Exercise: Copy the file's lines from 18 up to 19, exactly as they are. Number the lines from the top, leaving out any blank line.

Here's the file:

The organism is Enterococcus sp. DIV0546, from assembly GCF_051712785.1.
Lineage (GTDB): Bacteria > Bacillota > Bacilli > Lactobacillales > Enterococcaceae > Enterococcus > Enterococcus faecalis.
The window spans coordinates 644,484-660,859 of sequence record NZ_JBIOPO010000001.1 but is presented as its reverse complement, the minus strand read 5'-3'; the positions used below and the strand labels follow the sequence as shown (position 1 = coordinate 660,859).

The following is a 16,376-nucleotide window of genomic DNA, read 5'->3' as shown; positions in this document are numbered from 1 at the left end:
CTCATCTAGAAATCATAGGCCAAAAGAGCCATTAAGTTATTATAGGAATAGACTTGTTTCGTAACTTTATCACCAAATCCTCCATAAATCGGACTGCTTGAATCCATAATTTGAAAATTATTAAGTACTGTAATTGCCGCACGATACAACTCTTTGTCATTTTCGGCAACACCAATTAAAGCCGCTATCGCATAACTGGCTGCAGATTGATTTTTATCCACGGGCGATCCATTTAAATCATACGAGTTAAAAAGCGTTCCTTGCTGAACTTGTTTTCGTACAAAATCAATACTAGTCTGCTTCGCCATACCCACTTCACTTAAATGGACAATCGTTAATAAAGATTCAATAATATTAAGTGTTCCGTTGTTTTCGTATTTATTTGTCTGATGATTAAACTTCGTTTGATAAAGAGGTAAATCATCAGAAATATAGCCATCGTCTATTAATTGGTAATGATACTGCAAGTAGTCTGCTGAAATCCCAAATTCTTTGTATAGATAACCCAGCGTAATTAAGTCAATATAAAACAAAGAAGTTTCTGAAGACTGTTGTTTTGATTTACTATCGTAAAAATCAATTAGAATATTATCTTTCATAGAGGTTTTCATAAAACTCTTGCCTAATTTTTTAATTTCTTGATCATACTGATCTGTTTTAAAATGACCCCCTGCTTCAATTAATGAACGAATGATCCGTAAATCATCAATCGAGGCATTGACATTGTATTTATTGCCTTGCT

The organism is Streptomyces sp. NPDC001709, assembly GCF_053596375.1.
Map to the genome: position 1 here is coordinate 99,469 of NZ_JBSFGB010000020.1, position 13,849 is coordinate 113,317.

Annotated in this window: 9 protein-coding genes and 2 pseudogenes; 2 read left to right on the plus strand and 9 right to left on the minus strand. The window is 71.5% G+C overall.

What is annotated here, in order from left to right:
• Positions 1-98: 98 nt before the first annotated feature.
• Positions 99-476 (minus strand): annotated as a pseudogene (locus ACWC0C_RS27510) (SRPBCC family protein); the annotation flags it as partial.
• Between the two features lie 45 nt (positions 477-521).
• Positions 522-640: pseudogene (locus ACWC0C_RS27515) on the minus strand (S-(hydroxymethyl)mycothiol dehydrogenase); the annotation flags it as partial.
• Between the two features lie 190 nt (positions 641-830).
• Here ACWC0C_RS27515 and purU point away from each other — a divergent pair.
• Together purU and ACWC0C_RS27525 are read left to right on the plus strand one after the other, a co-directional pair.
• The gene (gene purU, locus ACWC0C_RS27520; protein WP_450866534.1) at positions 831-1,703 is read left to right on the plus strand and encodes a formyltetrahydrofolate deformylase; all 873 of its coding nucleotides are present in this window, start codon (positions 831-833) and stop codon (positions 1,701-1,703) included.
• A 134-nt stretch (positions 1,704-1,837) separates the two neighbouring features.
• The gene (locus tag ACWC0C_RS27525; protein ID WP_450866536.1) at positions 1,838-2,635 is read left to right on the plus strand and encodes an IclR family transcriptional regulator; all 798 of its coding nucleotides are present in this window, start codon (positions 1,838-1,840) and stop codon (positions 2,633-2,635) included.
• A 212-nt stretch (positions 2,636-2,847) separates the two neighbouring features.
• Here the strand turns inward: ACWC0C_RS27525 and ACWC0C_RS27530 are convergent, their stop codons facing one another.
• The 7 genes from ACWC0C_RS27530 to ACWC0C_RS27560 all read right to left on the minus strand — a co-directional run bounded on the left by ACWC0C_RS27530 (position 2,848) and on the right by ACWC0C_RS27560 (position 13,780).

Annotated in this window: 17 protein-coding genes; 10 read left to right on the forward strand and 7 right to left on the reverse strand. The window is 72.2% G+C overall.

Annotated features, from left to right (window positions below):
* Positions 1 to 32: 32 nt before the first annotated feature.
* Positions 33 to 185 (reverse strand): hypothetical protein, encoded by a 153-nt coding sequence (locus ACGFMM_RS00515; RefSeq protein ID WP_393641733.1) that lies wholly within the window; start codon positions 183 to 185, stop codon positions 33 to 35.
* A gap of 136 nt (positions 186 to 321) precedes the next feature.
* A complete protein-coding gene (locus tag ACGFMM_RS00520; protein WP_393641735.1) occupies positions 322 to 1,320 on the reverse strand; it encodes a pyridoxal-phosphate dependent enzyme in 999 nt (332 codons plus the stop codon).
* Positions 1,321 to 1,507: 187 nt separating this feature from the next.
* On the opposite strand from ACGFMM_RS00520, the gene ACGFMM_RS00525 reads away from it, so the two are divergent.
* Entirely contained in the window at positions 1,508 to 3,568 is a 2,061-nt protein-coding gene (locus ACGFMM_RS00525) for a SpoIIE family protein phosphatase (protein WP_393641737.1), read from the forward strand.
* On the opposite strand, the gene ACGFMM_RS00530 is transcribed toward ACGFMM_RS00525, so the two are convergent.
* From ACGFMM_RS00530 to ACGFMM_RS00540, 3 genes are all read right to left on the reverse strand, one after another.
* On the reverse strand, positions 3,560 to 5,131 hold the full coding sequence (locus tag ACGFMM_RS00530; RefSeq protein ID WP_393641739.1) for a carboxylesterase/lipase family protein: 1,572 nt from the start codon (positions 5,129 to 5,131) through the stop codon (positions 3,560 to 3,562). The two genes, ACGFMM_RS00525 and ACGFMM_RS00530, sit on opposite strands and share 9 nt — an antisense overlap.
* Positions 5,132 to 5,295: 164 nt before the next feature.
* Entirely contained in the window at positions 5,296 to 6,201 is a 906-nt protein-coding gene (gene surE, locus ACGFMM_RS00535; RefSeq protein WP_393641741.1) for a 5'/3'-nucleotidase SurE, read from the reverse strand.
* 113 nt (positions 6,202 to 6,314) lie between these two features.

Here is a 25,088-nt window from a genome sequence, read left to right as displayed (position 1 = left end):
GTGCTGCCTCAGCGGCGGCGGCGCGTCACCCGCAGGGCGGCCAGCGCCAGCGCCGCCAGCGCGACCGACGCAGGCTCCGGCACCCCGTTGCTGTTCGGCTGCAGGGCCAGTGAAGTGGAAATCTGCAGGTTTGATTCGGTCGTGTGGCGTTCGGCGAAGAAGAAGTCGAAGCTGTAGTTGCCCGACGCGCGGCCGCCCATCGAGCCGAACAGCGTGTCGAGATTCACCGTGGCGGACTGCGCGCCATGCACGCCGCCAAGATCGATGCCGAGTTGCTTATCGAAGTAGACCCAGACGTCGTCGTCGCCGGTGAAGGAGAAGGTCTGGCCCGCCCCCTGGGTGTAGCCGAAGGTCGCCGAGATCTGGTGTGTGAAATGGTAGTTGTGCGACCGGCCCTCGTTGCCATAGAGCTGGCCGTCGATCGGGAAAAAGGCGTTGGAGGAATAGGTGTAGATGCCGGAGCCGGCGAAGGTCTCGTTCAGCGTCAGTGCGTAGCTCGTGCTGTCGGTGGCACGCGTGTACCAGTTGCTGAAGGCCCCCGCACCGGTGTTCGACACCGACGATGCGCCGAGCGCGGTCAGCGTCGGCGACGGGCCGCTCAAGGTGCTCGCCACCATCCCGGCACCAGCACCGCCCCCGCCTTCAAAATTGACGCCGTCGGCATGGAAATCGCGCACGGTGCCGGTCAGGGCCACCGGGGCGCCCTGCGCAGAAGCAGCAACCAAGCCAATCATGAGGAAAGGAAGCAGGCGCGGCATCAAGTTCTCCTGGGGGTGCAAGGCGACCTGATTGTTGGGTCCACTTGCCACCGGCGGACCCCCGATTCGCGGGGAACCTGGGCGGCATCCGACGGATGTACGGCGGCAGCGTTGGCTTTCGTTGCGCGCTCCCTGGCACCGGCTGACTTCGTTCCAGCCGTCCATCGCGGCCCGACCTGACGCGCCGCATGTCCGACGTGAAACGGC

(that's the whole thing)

• A 134-nt stretch (positions 1,704-1,837) separates the two neighbouring features.
• The gene (locus tag ACWC0C_RS27525; protein ID WP_450866536.1) at positions 1,838-2,635 is read left to right on the plus strand and encodes an IclR family transcriptional regulator; all 798 of its coding nucleotides are present in this window, start codon (positions 1,838-1,840) and stop codon (positions 2,633-2,635) included.